If you're on a journey to build wealth and have embarked on the path of starting a family business, it is never too early to plan for succession. Even if your children are young and your focus is on growing the business, planning for the future ensures a smoother transition when it's time to make the decision. As we celebrate Child Month and cherish the children in our lives, it's an opportune moment to implement a succession plan for your family business.
What is succession planning?
You might be familiar with the popular HBO series Succession, which portrays the story of a super-wealthy family, the Roys, in which the children are vying for control of their patriarch's media empire. Though fictional, it draws inspiration from real-life tycoon Rupert Murdoch — an Australian-born American media mogul, and his six children. A significant theme in his story is the succession planning for his media empire, which has generated tension between his sons Lachlan and James as they both vie for control of the companies after their father's eventual departure.
While it may seem like "rich people problems", succession planning is essential for businesses of all sizes as they all have the potential to grow and sustain the life of your business for the next generations if the right strategies are employed. Like the tycoons of today, you too can expand your business, positively impact the community, and keep it within the family, and in doing so build generational wealth.
Succession planning, then, is really about developing potential successors and preparing them for a smooth transfer to leadership roles to ensure the continuity of your legacy.
Many small businesses fail to grow and evolve across generations due to a lack of succession planning. Rather than treating your business as a mere hustle, recognise its potential to build generational wealth and become a valuable financial asset for your family.
One of the key advantages of a family business is long-term family involvement, fostering a shared knowledge and value system. If you want your first-generation business to thrive with your family's continued involvement, start planning for its continuity as early as possible.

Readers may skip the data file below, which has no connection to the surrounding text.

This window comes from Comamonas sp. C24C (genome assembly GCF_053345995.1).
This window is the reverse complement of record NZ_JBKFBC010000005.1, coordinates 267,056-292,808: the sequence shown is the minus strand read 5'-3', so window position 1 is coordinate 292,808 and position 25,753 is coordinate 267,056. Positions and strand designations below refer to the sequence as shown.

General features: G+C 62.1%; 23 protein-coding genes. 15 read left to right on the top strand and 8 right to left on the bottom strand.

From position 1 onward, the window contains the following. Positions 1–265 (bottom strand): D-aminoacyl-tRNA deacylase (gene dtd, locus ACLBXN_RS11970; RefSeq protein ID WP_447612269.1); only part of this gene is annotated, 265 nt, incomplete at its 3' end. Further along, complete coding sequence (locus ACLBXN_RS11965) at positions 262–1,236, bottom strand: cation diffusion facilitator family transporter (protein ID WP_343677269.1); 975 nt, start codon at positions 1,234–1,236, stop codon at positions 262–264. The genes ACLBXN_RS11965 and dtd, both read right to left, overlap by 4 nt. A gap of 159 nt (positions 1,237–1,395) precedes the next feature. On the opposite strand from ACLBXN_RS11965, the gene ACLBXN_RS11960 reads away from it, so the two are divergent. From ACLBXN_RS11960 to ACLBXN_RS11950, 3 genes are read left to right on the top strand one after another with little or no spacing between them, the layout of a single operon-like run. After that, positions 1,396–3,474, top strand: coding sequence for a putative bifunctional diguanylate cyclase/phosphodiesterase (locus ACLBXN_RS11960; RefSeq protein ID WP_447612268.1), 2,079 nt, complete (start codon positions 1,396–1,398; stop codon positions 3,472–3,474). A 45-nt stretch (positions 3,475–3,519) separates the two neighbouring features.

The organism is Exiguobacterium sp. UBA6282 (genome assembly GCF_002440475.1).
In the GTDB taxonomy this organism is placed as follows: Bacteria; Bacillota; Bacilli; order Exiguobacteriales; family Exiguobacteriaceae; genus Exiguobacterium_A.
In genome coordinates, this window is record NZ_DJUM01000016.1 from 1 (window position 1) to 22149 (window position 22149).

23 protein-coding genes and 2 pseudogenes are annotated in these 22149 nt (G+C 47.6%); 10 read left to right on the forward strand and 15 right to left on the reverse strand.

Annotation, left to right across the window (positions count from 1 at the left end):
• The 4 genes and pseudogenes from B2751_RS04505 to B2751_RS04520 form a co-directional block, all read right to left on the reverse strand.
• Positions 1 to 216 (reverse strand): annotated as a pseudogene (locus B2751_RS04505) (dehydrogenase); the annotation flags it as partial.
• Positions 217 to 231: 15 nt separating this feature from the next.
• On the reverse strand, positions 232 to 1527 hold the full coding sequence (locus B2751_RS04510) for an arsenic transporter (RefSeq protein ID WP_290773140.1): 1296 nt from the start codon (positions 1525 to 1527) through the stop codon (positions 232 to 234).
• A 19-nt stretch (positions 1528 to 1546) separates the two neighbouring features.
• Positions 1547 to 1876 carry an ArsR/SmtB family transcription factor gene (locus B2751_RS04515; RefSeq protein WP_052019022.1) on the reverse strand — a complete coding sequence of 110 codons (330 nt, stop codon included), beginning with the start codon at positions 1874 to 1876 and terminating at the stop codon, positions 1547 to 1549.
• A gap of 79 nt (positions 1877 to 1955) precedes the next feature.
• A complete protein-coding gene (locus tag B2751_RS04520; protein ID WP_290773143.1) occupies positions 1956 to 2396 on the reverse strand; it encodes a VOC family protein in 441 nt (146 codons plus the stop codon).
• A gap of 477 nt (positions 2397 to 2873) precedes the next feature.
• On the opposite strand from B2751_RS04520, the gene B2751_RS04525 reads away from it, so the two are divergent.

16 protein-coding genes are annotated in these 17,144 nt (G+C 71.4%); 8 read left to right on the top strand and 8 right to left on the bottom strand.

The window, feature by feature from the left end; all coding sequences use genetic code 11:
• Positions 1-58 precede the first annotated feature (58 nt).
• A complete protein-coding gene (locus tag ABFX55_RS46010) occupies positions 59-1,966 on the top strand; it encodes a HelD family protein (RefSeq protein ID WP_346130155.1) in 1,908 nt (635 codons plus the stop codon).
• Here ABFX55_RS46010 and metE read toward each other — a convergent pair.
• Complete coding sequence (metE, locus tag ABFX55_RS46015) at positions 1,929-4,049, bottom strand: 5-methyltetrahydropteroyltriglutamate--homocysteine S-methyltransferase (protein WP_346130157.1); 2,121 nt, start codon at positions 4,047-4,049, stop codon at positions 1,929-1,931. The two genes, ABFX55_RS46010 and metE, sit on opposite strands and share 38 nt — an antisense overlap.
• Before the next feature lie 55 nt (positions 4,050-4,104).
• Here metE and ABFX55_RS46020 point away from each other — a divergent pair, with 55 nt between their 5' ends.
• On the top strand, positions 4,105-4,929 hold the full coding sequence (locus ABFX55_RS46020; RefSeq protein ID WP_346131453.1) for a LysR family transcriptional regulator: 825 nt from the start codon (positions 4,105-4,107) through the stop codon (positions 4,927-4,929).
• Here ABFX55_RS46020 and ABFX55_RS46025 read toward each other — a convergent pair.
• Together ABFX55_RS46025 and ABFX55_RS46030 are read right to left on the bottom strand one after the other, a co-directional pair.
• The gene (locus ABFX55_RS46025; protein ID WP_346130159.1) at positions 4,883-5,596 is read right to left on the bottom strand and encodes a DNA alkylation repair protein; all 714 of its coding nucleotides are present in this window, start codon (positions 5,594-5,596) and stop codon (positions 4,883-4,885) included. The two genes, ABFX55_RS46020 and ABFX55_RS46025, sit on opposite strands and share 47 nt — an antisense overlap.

Nurturing Your Children's Potential
Bernard Arnault is the French founder, chairman and CEO of LVMH Moet Hennessy Louis Vuitton SE, the world's largest luxury goods company and, as of April 12, 2023, was named the wealthiest person in the world, per Forbes. All Arnault's five children work at LVMH, which demonstrates a clear intention to involve them in the family business and carry on his legacy. Similar to Rupert Murdoch's story, Bernard Arnault's succession planning revolves around his children and ensuring the continuity of his business empire for future generations.
Tips for Early Succession Planning
•Get your children involved in the business early. While it shouldn't be forced, providing on-the-job training by letting them work for the business during summer holidays will give them a better understanding of the business and its industry.
•Discuss the importance of money and the business's potential to generate wealth. If you have not done so already, use Child Month as an opportunity to initiate these conversations.
•Help them build financial literacy through age-appropriate methods. Encourage saving and investing early, linking their prosperity to the success of the business.
•Consider engaging in family discussions about the future of the business, which can create a sense of ownership and commitment among all family members.
•Mentorship is another crucial aspect of succession planning. Identify potential mentors within your industry or among successful family businesses to provide guidance and support for the next generation. This will not only help your children gain valuable insights but also create a network of trusted advisors to lean on as they navigate their roles in the business.
Engaging the next generation is a vital aspect of succession planning. Find ways to involve them in the family business experience as early as possible, setting the stage for a successful transition in the future. With thoughtful planning and open communication you can lay the foundation for a lasting family legacy that spans generations and continues to build generational wealth.